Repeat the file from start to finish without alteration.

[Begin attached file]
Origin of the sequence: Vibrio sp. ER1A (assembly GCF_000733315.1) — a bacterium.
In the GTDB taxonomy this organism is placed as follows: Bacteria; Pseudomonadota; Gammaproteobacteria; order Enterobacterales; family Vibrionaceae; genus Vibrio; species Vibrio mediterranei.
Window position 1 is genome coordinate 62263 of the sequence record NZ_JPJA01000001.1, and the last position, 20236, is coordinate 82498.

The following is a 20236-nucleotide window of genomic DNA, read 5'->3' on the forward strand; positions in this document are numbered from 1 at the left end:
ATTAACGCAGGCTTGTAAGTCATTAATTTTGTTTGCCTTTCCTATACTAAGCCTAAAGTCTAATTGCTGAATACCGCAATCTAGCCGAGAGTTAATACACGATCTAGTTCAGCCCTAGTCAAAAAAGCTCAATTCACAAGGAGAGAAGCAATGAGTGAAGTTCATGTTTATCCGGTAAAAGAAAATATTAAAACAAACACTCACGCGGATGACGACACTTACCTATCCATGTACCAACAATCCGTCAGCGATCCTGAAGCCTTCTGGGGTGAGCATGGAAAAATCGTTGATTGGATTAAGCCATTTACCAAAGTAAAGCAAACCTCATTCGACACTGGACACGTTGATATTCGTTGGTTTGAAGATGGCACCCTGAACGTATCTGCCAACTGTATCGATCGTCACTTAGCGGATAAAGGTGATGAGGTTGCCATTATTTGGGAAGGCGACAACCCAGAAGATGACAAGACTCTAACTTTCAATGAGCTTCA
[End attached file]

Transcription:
Origin of the sequence: Vibrio sp. ER1A (assembly GCF_000733315.1) — a bacterium.
In the GTDB taxonomy this organism is placed as follows: Bacteria; Pseudomonadota; Gammaproteobacteria; order Enterobacterales; family Vibrionaceae; genus Vibrio; species Vibrio mediterranei.
Window position 1 is genome coordinate 62263 of the sequence record NZ_JPJA01000001.1, and the last position, 20236, is coordinate 82498.

The following is a 20236-nucleotide window of genomic DNA, read 5'->3' on the forward strand; positions in this document are numbered from 1 at the left end:
ATTAACGCAGGCTTGTAAGTCATTAATTTTGTTTGCCTTTCCTATACTAAGCCTAAAGTCTAATTGCTGAATACCGCAATCTAGCCGAGAGTTAATACACGATCTAGTTCAGCCCTAGTCAAAAAAGCTCAATTCACAAGGAGAGAAGCAATGAGTGAAGTTCATGTTTATCCGGTAAAAGAAAATATTAAAACAAACACTCACGCGGATGACGACACTTACCTATCCATGTACCAACAATCCGTCAGCGATCCTGAAGCCTTCTGGGGTGAGCATGGAAAAATCGTTGATTGGATTAAGCCATTTACCAAAGTAAAGCAAACCTCATTCGACACTGGACACGTTGATATTCGTTGGTTTGAAGATGGCACCCTGAACGTATCTGCCAACTGTATCGATCGTCACTTAGCGGATAAAGGTGATGAGGTTGCCATTATTTGGGAAGGCGACAACCCAGAAGATGACAAGACTCTAACTTTCAATGAGCTTCA